This submission outlines key recommendations from West Coast Environmental Law Association in response to the federal government's
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Following the release of the federal government’s discussion paper outlining proposals to strengthen environmental laws and p
The historic NDP/Green alliance in British Columbia has committed to "Immediately employ every tool available to the new government to stop the expansion of the Kinder Morgan pipeline, the seven-fold increase in tanker traffic on our coast, and the transportation of raw bitumen through our provin
Indigenous peoples have been governing marine territories using their own legal traditions since time immemorial. For the most part, Indigenous legal orders have not been recognized or upheld in the governance of marine protected areas (MPAs) in Canada.
The combined effect of hundreds of thousands of different approvals, licences and unpermitted activities have combined over time to degrade our natural life support systems – the web of life that we are part of, and depend upon, to sustain our cultures and economies.
Please see below to download materials for the Oceans 20 Interdisciplinary Workshop on Canada's Oceans Act (June 13-15, 2017).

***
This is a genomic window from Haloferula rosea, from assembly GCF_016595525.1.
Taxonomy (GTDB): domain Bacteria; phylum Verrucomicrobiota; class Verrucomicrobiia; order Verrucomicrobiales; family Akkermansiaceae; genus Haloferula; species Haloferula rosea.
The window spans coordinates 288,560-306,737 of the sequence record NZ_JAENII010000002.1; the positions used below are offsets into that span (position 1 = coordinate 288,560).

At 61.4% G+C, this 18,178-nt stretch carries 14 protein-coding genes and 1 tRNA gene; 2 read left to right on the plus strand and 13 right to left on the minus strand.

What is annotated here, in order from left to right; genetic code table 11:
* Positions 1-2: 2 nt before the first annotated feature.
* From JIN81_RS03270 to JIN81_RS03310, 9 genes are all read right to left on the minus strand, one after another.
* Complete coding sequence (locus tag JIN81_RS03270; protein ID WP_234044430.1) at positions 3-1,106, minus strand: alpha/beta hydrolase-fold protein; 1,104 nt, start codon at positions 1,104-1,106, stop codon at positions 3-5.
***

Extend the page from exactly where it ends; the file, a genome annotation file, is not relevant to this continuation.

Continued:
AGENDA + ATTENDEES
In June 2017, the federal government announced proposed amendments to the Oceans Act, Canada’s flagship marine protection law.
Canada's federal government has made commitments to protect 5% of our ocean space by 2017, and 10% by 2020 – but how much progress is actually being made to meet those goals? And how does marine protection in Canada compare to similar efforts around the world?
The House of Commons Standing Committee on Fisheries and Oceans (FOPO) submitted a report in February 2017, containing a series of recommendations that provide a sound basis for restoring lost protections to the Fisheries Act.
In 2015, Canada’s federal government made a public commitment to reach Aichi Target 11 of the Convention on Biological Diversity, by protecting 5% of Canada’s marine and coastal areas by 2017, and 10% by 2020.